— Texas Attorney General (@TXAG) March 10, 2021
To be clear, the governor’s authority exceeds that of local and county authorities. However, many businesses are keeping mask requirements in place, at least for the time being. The same is true with many state and city buildings. City and county officials are continuing to wear masks and ask the general public to do the same.
Houston Police Chief Art Acevedo, a partisan Democrat, told CNBC’s Shep Smith that his officers are “well-versed on the laws” and will arrest people who refuse to abide by a business’s mask policy for criminal trespass. And, going a step further, Acevedo reminded viewers that a criminal trespass warning can be issued which restricts the customer from entering the business for “at least a year.”
Houston Police Chief Art Acevedo, who delivered a strong message to Texans who refuse to comply with private businesses’ policies on wearing masks, said that business property rights in the Lone Star State give them the tools to keep the peace.
“Our officers are well-versed on the laws, there’s something called ‘criminal trespass’ here in the state of Texas, and if a business asks an individual to wear the mask and they refuse to leave, they can be arrested for criminal trespass,” said Acevedo.
The chief said they can also issue someone a criminal trespass warning, which would prohibit them from entering the establishment for at least a year.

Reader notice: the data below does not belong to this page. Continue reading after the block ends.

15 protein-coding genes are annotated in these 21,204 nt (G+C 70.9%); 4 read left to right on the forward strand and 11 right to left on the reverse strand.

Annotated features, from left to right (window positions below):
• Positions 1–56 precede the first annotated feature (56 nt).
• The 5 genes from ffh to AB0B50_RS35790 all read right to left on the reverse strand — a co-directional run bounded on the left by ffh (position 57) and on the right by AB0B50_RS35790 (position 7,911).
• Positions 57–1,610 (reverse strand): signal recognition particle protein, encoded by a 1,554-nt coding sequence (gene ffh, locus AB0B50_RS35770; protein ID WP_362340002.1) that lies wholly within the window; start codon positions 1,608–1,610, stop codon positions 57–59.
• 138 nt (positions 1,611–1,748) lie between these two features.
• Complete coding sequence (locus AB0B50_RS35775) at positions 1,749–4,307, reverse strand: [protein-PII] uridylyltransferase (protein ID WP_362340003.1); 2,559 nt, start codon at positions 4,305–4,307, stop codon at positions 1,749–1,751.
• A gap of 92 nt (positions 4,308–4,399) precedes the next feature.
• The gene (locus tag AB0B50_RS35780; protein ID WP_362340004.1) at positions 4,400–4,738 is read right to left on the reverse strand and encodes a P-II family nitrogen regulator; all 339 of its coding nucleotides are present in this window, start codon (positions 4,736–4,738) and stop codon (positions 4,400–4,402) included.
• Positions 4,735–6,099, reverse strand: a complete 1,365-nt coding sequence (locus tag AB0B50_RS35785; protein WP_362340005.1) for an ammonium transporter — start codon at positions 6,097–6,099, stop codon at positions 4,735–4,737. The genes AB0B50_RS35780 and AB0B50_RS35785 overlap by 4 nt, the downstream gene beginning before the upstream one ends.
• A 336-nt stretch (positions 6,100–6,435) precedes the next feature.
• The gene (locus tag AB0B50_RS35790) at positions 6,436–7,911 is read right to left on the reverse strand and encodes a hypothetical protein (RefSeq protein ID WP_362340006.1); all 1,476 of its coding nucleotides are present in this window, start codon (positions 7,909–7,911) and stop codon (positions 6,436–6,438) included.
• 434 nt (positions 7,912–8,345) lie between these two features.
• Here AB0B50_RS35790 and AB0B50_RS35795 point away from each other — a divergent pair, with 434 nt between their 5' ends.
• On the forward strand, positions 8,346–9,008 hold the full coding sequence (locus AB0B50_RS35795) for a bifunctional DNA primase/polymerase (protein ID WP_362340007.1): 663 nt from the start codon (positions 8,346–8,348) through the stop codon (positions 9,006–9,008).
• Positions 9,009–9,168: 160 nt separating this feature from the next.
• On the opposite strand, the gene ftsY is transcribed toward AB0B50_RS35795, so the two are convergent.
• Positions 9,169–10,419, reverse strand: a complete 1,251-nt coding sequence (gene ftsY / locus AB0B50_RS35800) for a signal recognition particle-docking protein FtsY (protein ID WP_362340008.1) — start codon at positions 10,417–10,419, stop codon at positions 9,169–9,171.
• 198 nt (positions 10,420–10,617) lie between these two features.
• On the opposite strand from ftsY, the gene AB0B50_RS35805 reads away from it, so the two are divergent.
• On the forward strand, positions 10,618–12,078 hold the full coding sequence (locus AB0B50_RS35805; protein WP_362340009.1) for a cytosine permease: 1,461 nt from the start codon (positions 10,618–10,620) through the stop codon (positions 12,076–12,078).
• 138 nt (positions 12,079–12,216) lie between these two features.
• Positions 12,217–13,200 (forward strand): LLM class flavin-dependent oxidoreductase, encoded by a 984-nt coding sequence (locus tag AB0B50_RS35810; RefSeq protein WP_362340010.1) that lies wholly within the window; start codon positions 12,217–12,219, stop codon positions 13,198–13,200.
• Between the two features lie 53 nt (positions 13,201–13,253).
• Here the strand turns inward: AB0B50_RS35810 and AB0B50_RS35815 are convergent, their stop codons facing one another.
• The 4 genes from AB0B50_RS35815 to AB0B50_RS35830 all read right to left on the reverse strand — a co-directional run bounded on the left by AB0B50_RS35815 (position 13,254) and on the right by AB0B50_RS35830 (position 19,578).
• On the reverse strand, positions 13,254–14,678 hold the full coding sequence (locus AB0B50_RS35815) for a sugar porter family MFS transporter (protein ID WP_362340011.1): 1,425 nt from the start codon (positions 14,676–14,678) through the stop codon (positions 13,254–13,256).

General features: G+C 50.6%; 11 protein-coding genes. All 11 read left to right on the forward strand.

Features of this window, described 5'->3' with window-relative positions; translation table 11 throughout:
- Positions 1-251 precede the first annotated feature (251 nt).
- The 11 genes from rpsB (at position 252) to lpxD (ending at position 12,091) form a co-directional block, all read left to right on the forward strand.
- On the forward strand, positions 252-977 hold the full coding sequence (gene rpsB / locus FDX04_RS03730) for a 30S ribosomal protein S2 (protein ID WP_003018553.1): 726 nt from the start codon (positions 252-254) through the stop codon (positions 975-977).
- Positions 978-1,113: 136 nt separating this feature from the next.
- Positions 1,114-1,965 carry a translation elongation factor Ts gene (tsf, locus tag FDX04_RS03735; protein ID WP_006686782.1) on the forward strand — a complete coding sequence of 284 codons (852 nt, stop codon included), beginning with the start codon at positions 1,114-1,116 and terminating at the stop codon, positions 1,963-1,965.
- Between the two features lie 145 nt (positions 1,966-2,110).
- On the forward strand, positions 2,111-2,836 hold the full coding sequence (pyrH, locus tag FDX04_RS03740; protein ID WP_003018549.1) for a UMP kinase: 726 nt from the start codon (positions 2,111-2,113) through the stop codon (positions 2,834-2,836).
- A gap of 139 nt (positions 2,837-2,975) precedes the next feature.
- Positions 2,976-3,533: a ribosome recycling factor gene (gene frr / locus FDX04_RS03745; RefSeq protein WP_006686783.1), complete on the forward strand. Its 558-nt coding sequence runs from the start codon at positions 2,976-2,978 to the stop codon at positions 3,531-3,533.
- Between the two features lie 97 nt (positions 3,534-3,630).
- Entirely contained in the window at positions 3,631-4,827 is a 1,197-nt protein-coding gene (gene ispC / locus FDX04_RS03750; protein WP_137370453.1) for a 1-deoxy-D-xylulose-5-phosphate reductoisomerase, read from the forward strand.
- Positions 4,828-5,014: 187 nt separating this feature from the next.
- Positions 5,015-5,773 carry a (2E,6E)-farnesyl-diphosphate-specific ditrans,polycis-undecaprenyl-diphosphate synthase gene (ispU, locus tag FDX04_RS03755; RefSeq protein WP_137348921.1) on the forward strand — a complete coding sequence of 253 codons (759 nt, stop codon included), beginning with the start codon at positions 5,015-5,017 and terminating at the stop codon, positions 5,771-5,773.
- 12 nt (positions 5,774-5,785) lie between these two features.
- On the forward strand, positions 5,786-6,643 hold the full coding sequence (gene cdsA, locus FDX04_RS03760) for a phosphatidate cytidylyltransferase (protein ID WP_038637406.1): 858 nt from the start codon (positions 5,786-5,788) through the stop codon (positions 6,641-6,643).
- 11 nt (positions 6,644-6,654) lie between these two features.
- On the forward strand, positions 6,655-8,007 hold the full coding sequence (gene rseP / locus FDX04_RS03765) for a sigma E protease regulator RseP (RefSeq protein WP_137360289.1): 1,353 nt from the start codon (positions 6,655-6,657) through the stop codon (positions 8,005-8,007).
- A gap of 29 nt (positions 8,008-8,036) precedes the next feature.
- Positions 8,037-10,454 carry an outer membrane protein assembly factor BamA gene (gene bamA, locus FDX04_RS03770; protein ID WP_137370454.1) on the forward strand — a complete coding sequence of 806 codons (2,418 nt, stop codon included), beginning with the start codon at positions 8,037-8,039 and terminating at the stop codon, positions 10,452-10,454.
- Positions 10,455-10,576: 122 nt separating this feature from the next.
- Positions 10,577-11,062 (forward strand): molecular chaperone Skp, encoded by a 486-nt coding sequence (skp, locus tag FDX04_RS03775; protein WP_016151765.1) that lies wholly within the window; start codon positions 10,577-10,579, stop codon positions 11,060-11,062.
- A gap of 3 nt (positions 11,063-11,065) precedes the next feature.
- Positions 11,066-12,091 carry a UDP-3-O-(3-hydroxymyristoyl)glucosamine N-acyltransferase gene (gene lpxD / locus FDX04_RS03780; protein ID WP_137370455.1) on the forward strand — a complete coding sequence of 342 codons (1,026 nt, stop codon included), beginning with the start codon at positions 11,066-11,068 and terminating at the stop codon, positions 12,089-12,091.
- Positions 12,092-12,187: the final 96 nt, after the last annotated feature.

In a Tuesday evening interview on CNBC’s “The News with Shepard Smith,” Acevedo said that Texas businesses have property rights and some will choose to “follow science and require masks,” regardless of the expiration of the statewide mask order on March 10.
Acevedo says that businesses will “follow science and require masks.” Got that? The police chief is now parroting the buzz words of Democrats who think just saying the word “science” in a sentence legitimizes an argument. He confirmed that his police officers will continue to wear face masks, at least until they are all vaccinated. Again, the governor leaves the use of face masks to the discretion of the individual. As a matter of fact, the governor also asks Texans to continue to wear a mask indoors in public spaces and to social distance. Everyone is “following the science”, I guess.
As far as I’m concerned, little has changed since yesterday when the state fully reopened and the mask mandate expired. I continue to mask up when I leave my house. I try to avoid going into establishments, preferring to use drive-thru windows whenever possible. I still have groceries delivered but to be fair, I began doing that before the pandemic locked us down. At midnight last night, I received a notification that I could sign up for vaccination. I did so and also signed up my husband. We’re going next week. So, there is a light at the end of the tunnel. Life will be more normal in the near future if everything continues as it is going now. After the first and second jabs are complete, we’ll re-think the mask precautions.